Borrowing and Acknowledging in an Online Context | Plagiarism Advice
Although it is true that new events and ideas are trending online every moment, it is also true that the concept of ‘nothing new under the sun’ was never more apt than when applied to the information available on the internet. We have all had the experience of finding ten pages on a topic only to discover that eight are basically verbatim reproductions of the first. Fresh information is prioritised by search engines, but there is, in fact, a lot less fresh information and conceptualisation out there than this prioritisation might suggest. To a large degree, then, learning to write successfully online is learning the art of making the old fresh again – a very ancient art indeed – and central to that art is an understanding of what to borrow and what to acknowledge from the online work of others.
It is essential that academics and scientists do not plagiarise the work of other authors. Less involved readers may fling scholarly ideas about in casual online chats, but those who conduct and publish advanced research should maintain their professional stance in their online writing. This means that the words and ideas of others should never be borrowed in the sense of using them in a blog post or other online article without acknowledging the source. They can certainly be cited, however, so any content that is borrowed should be clearly identified as such. Formal citations of the kind used in an article published by a scholarly journal may not be necessary, but it should definitely be clear to readers where the borrowed material originates. In addition, whenever the research and ideas of others are discussed they should be treated with respect, even when the point is to express disagreement.
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Many other aspects of online writing can be borrowed without acknowledging any particular source. Borrowing aspects of layout and formatting from successful online documents can, for instance, be very helpful because what works in one instance may well work in another and particularly in similar contexts. Bloggers whose articles are very popular indeed probably have a lot more going for them than layout and formatting alone, but it is entirely likely that those features are effective in rendering the material they are writing attractive, accessible and engaging to their readers, so they are definitely worth studying, emulating, borrowing, combining – whatever works. ‘Borrowing’ material of this kind is akin to determining and emulating the expected structure for a scientific paper or an academic argument before submitting a document for publication and requires no particular acknowledgement.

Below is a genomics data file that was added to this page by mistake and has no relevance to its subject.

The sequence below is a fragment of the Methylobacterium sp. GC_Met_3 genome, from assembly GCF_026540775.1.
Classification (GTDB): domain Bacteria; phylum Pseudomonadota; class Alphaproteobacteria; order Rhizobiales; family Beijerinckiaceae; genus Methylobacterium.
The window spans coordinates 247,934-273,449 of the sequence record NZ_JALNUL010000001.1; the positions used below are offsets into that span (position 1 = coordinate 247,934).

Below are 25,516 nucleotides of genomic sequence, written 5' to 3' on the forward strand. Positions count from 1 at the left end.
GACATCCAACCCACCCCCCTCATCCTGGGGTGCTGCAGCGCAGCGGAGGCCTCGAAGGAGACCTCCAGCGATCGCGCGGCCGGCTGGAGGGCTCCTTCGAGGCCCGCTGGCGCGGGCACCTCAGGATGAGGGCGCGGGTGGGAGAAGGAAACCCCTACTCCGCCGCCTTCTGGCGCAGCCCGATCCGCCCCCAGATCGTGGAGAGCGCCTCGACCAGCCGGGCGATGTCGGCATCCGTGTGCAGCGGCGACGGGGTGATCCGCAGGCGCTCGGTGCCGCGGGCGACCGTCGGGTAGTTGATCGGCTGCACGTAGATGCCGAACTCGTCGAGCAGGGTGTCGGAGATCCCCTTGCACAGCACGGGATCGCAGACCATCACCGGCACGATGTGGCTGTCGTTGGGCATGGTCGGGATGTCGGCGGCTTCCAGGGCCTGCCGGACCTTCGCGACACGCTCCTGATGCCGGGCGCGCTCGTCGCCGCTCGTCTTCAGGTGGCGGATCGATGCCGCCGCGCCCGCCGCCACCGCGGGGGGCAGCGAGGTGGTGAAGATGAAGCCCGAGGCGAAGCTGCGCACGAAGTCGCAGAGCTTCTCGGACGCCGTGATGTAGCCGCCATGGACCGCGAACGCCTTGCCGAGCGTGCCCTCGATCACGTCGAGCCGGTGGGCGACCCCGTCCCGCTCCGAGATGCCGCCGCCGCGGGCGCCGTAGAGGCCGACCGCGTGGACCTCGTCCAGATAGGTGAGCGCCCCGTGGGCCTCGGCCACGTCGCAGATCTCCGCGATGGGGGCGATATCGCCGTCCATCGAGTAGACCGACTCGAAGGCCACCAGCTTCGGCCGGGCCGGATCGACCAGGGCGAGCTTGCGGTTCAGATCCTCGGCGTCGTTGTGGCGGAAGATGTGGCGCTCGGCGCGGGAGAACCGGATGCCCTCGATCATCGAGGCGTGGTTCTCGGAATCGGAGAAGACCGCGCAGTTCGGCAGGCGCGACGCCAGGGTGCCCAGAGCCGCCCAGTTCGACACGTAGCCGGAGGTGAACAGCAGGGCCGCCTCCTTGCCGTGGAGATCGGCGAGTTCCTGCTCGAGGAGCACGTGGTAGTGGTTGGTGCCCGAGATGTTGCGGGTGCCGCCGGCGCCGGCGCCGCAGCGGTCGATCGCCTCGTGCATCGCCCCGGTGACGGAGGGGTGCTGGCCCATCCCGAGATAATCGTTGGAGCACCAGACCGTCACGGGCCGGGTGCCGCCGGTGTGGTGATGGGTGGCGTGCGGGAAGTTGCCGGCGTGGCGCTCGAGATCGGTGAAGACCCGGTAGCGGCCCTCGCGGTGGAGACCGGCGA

Ideas can be borrowed as well without acknowledgement, but they must be general ideas, which means that using them does not really constitute borrowing from any one source so much as voicing or writing what is generally known. Authors seeking inspiration for their blogs or web sites can therefore search via keywords to see what other bloggers are writing about and then address those topics in their own writing. Let us say, for instance, that the idea that reporting complex research results in short online formats is especially challenging is encountered online by a would-be blogger who is struggling with this particular challenge. The blogger quite naturally chooses to use the idea as a way to approach the online report of his or her research because it so conveniently explains any omissions or qualifications that must be made for the online context. In such a case, the ‘borrowed’ idea is far from new and there is no need to acknowledge the source because the blogger is not citing the research or ideas of another author, but applying the general and well-known concept to his or her own research and ideas.
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